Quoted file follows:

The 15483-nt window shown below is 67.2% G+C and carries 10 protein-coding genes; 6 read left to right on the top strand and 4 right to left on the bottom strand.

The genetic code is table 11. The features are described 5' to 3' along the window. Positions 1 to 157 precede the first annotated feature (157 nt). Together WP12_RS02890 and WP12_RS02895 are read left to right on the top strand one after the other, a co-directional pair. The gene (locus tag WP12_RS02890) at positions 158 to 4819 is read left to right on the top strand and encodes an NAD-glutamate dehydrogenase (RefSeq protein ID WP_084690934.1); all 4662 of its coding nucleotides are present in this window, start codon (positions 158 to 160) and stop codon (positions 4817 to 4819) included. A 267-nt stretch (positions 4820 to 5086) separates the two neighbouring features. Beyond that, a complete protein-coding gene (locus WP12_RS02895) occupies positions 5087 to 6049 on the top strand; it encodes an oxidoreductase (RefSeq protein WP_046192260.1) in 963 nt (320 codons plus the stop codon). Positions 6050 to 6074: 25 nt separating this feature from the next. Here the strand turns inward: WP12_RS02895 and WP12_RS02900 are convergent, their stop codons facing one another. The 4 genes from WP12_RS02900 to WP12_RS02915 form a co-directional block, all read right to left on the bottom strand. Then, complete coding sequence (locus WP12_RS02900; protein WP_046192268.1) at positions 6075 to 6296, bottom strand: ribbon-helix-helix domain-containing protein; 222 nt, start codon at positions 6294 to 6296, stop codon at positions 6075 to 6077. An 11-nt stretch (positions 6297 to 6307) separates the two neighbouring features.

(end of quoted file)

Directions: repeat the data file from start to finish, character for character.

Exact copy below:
The 15483-nt window shown below is 67.2% G+C and carries 10 protein-coding genes; 6 read left to right on the top strand and 4 right to left on the bottom strand.

The genetic code is table 11. The features are described 5' to 3' along the window. Positions 1 to 157 precede the first annotated feature (157 nt). Together WP12_RS02890 and WP12_RS02895 are read left to right on the top strand one after the other, a co-directional pair. The gene (locus tag WP12_RS02890) at positions 158 to 4819 is read left to right on the top strand and encodes an NAD-glutamate dehydrogenase (RefSeq protein ID WP_084690934.1); all 4662 of its coding nucleotides are present in this window, start codon (positions 158 to 160) and stop codon (positions 4817 to 4819) included. A 267-nt stretch (positions 4820 to 5086) separates the two neighbouring features. Beyond that, a complete protein-coding gene (locus WP12_RS02895) occupies positions 5087 to 6049 on the top strand; it encodes an oxidoreductase (RefSeq protein WP_046192260.1) in 963 nt (320 codons plus the stop codon). Positions 6050 to 6074: 25 nt separating this feature from the next. Here the strand turns inward: WP12_RS02895 and WP12_RS02900 are convergent, their stop codons facing one another. The 4 genes from WP12_RS02900 to WP12_RS02915 form a co-directional block, all read right to left on the bottom strand. Then, complete coding sequence (locus WP12_RS02900; protein WP_046192268.1) at positions 6075 to 6296, bottom strand: ribbon-helix-helix domain-containing protein; 222 nt, start codon at positions 6294 to 6296, stop codon at positions 6075 to 6077. An 11-nt stretch (positions 6297 to 6307) separates the two neighbouring features.